I do believe, if one was taking a deduction for job hunting expenses, outside of even a business deduction you could likely quality a haircut though. It looks like up to 2% of your itemized deductions...and yes this is separate from an s-corp deduction...so that is noteworthy

Maybe not 10 haircuts though.

Part of this was meant to be for discussion.

What about things like office sofa and whiteboard. Those seem pretty obvious deductions to me for a person who has a home office.

As for the IRS rules, the rules that apply to my taxes are pretty complicated. I understand this forum is not the place for a specific persons tax situation.


These are meant to be more general questions. Here's another gray area though, say I do home repairs I do know a percentage of the costs spent upgrading your home can be claimed as a deduction. The specific home repairs are not so obvious in the "rules" though...like say I change a door lock on my office door, or I pay a service to come and steam clean the carpets, or perhaps replace carpets, and a separate service to re-screen the window screens on the office windows and really a whole house. Would all of those be included in this percentage of home repairs or just SOME?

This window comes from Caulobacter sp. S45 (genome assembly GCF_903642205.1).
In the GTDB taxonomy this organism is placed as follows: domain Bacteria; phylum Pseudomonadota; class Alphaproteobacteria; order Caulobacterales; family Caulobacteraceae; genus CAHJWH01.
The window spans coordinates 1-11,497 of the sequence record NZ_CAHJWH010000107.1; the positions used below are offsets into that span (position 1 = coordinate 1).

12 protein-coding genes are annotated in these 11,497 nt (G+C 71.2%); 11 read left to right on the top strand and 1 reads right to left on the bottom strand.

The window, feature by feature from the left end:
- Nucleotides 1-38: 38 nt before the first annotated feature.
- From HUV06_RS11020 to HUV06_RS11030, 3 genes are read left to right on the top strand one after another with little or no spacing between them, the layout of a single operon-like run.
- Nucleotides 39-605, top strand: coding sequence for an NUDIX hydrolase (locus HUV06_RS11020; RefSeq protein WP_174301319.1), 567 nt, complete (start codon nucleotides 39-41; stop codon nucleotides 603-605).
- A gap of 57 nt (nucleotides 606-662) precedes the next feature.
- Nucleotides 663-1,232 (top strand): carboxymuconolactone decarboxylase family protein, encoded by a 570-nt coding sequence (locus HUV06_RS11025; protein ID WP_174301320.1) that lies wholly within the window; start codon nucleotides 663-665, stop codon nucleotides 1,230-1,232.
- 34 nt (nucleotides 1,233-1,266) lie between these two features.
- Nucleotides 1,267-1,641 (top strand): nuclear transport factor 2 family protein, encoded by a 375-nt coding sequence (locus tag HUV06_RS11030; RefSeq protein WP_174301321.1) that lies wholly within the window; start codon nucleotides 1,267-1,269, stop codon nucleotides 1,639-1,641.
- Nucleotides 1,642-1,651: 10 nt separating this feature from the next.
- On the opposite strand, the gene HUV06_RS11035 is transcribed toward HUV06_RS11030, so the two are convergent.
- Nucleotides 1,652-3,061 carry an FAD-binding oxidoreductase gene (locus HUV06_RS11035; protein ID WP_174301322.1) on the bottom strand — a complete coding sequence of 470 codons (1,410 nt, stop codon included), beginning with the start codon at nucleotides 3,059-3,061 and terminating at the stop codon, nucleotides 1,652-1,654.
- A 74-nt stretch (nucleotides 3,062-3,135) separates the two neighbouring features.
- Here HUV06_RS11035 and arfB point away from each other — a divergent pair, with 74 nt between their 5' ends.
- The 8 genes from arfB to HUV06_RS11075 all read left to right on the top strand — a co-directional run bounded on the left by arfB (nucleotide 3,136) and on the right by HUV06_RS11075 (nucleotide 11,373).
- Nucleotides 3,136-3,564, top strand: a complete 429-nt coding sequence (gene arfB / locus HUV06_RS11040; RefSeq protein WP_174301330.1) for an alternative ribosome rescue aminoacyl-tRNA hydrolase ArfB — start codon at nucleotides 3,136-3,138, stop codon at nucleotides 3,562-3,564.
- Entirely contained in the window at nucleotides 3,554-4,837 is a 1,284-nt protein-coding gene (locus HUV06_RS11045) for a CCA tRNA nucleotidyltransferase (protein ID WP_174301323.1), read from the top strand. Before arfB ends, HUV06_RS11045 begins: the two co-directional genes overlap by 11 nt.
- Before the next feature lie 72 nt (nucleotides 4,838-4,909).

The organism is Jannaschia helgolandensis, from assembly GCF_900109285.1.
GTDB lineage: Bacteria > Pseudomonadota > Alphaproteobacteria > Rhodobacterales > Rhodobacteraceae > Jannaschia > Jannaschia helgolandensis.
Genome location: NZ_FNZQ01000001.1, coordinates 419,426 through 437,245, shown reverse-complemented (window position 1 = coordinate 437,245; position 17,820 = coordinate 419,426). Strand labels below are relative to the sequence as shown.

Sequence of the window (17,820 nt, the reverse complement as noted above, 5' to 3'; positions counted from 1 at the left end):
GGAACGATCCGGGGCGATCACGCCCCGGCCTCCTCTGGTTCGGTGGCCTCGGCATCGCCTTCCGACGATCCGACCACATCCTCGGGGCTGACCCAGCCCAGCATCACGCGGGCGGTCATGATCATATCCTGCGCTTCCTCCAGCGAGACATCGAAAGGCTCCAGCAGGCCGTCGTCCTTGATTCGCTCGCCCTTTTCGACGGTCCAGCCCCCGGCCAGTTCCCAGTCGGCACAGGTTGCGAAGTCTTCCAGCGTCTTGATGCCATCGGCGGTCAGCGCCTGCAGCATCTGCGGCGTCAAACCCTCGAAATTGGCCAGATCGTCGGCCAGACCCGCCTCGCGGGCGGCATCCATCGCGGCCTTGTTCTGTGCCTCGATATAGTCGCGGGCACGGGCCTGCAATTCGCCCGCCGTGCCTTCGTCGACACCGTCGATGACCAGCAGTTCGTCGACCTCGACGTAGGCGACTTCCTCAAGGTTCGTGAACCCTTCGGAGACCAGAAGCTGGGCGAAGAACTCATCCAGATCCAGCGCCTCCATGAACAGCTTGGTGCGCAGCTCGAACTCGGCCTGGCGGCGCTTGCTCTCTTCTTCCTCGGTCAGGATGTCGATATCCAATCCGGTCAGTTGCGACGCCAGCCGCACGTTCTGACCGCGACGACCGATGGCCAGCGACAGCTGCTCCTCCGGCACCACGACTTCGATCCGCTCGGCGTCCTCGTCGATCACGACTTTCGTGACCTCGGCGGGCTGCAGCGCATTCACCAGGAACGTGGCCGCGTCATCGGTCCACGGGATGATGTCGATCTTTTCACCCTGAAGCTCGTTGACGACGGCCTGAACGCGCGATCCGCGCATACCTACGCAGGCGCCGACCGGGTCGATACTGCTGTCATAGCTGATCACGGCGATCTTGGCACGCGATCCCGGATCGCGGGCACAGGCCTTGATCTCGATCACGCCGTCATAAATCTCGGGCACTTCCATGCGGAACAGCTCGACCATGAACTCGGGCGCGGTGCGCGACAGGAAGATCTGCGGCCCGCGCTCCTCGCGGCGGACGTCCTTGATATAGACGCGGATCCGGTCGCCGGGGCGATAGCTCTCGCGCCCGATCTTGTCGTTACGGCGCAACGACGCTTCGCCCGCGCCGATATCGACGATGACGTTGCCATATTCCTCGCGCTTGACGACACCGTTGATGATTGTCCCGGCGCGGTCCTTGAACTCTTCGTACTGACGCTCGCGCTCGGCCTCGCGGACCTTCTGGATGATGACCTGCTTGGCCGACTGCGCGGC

As for Senator, say a person hosts an event at there office, and they spend $100 on appetizers and drinks, for this event, and maybe $50-100 on supplies and materials to disperse for the particular event and plastic-ware. Than spend maybe another $50-100 on advertising for the event. Is all of this $300 going to be a business deduction? These are real gray areas I feel even an accountant or tax pro would have a tough time qualifying.

As for my personal situation, my DH files 2106 so it further complicates things.

Obviously if you are itemizing personal deductions for your business or vice versa things are not going to work out nicely for you, that I understand. And of course having records of all of this is key as well, not just a receipt, but a log would be even better in my experience.
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Old 01-04-2015, 01:43 PM   #7
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Originally Posted by kgtest View Post
As for Senator, say a person hosts an event at there office, and they spend $100 on appetizers and drinks, for this event, and maybe $50-100 on supplies and materials to disperse for the particular event and plastic-ware. Than spend maybe another $50-100 on advertising for the event. Is all of this $300 going to be a business deduction? These are real gray areas I feel even an accountant or tax pro would have a tough time qualifying.
Definitely not a gray area. It is deductible. If it is for meals and entertainment, it is subject to a 50% limitation. If it is for advertising, it is 100% deductible. It somewhat depends on who is invited.

The employee expenses of a party are 100% deductible, if the general public is invited, it's 100%. If clients, then 50%. If just a bunch of your friends, then 0%.